Start with “why?”
Over time our app has grown quite a bit, and is now sitting somewhere at 150 thousand lines of code. At Hootsuite we invest a lot in the technical aspects of our products. We do that by always assessing whether what we are doing is sound from a technical point of view. Any major project must start from a problem definition, so let’s talk about what were our technical challenges.
This problem is somewhat compounded by using React. Since it is built on functional programming principles such as immutability and composition over inheritance, it encourages developers to treat components as small, reusable functions. In a medium or large application it’s typical to have hundreds, thousands (or even tens of thousands) of components. Data can flow through tens of components at a time.
Imagine having to read through a tree of a dozen React components with no information on what the data looks like at each step. This was what the world looked like in 2015 to us. Now, as astute readers will point out, React offers a feature that helps with this: PropTypes. But they are optional and quite difficult to maintain. We didn’t use them from the beginning, we adopted them a year later and started adding them to new components. In our experience they did not deliver enough information to balance the maintenance effort required. There are also more practical concerns: most IDEs do not attempt to parse PropTypes to offer hints, you need tools to enforce their correctness, and it is a limited type system, not robust enough for our needs.
Another problem we experienced was that, due to a lack of information about the data flow, it was difficult to perform basic refactoring. Moving files around, splitting large components into smaller ones, or renaming files — these operations were both time consuming and risky. Our team embraced unit-testing since the very beginning, so we could not crash our app by moving files around. But it was still time consuming.
This led to an interesting realisation: developers rarely refactor code unless it is cheap and safe to do so. The reality was that our code base was in a dire technical debt state. Developers were wary of making major changes for fear of breaking functionality or spending too much time on what they initially thought to be basic tasks.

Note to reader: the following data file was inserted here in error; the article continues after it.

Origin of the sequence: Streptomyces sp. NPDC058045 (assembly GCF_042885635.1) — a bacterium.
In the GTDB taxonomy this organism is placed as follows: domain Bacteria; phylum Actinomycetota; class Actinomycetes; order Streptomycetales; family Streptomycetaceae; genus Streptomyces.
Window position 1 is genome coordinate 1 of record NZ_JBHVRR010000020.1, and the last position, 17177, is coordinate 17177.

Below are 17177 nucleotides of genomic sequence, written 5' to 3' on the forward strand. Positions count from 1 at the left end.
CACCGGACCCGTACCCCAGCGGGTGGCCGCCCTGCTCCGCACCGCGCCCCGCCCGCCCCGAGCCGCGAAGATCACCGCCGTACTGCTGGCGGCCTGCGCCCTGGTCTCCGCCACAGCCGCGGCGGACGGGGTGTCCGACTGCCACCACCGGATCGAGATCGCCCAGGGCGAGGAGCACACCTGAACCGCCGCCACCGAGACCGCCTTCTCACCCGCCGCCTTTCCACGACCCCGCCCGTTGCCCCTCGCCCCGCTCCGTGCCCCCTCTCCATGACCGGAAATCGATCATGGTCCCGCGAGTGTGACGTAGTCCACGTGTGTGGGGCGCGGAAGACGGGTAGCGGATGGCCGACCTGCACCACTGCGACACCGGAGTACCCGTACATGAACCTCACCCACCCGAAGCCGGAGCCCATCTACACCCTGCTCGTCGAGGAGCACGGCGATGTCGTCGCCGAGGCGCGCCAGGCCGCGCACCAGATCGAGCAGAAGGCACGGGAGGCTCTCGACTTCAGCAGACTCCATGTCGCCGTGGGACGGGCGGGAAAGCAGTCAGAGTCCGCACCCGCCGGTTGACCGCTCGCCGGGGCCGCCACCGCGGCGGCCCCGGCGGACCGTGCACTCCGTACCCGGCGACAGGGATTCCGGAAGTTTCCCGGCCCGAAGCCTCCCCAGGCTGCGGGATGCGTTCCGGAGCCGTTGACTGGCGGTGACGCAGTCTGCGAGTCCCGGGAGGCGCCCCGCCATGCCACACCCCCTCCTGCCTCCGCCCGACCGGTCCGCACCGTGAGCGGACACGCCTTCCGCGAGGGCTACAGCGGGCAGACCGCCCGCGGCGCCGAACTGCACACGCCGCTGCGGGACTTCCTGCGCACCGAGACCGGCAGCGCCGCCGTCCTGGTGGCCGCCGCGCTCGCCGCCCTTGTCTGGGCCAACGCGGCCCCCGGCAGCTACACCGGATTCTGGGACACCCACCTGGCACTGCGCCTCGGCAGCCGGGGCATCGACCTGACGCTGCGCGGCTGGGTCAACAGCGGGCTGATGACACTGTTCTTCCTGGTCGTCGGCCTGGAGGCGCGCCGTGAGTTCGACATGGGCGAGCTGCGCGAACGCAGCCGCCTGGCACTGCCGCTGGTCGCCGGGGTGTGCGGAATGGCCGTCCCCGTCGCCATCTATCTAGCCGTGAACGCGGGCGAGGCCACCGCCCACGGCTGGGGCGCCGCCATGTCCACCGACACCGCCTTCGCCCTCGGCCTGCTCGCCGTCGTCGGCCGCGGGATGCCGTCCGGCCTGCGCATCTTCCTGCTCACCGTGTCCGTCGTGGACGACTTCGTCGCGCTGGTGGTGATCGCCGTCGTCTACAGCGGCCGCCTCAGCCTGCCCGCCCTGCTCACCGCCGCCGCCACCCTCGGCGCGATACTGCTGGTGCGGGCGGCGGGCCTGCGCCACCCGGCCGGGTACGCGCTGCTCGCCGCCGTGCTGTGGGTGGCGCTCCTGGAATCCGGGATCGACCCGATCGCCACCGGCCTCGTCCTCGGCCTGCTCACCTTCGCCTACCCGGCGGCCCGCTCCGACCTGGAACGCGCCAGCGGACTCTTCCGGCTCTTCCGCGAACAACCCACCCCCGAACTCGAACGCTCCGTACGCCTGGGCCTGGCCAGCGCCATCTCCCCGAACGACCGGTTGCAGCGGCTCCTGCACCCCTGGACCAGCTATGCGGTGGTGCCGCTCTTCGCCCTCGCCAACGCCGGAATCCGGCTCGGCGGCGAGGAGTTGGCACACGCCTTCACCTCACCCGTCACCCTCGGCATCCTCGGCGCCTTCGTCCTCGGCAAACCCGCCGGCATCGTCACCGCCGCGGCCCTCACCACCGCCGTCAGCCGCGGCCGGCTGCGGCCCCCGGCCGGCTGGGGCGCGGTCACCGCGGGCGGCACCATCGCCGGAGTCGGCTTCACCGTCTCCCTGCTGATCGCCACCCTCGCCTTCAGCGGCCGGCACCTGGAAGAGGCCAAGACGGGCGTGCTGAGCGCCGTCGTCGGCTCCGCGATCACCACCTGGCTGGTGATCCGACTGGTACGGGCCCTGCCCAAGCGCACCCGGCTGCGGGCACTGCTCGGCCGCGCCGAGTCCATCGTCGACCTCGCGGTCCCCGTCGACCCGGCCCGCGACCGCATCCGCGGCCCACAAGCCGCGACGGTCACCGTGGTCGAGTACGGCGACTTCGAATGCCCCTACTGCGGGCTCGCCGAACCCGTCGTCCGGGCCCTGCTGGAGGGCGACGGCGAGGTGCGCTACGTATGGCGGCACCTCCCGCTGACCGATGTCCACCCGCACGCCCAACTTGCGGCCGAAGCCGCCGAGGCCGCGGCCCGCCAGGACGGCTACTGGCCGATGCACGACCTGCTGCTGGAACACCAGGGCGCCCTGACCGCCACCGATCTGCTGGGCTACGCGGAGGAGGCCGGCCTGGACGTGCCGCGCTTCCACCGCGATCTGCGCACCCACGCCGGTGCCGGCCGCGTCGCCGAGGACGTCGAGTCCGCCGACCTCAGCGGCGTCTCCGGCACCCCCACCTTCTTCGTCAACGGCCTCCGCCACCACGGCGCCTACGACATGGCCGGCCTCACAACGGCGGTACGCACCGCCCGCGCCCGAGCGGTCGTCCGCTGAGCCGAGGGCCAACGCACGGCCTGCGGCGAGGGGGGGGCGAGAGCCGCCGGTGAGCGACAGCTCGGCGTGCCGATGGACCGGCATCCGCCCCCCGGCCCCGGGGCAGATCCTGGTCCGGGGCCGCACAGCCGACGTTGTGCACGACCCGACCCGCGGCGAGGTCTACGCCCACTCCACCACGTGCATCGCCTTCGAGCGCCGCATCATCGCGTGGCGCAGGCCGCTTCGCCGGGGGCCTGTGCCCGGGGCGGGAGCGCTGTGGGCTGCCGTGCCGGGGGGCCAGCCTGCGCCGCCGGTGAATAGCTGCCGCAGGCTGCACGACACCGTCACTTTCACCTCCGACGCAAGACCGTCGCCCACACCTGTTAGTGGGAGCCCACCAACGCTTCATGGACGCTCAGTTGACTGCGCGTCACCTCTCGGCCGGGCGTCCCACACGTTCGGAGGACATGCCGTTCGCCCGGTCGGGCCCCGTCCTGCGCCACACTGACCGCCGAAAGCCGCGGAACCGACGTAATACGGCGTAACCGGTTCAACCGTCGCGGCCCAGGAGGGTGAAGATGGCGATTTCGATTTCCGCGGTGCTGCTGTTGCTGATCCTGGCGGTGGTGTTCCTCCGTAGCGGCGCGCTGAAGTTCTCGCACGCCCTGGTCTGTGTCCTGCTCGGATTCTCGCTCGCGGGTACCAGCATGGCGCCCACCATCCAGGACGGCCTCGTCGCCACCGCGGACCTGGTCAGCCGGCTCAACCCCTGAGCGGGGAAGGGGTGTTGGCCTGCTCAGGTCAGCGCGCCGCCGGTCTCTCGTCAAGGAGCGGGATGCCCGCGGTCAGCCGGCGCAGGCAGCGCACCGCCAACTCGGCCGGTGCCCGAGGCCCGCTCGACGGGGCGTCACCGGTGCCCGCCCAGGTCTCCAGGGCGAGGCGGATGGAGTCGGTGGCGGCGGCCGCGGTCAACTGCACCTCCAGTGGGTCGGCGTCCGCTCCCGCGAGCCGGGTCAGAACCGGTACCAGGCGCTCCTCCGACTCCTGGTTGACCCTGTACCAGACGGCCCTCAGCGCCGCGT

Wow, writing code without any IDE suggestions is hard!
So to sum it up, we were facing three major challenges:
- Difficulty in following the data flow
- Expensive refactoring
- Lack of contextual information in IDEs
We did have a very critical restriction. Hootsuite is a business, millions of customers across the world depend on us, so we couldn’t stop development while we migrated our code to another language. The migration had to be gradual. We would write new code in our new language, while slowly rewriting older code, without interfering with the product roadmap we had to ship. So we made a shortlist of options, and debated them one by one.
Other options that we analysed:
- Dart: this language is becoming popular again due to Google investing in Fuchsia. Dart is its de-facto UI tech stack. The lack of a transparent roadmap and uncertain future meant a very clear no go.
- PureScript: this is Haskell for front-end development. Same arguments as using Elm. To be honest, it has an even steeper learning curve than Elm.
It was not easy to choose between these two given their similarities. We invested some time in research spikes to see first hand what development looked like in both cases. What we found was that Flow was more difficult to set up than TypeScript, and that the developer experience felt sluggish. This has improved though in the last year, so if we were to analyse them again today, this wouldn’t have made such a big difference.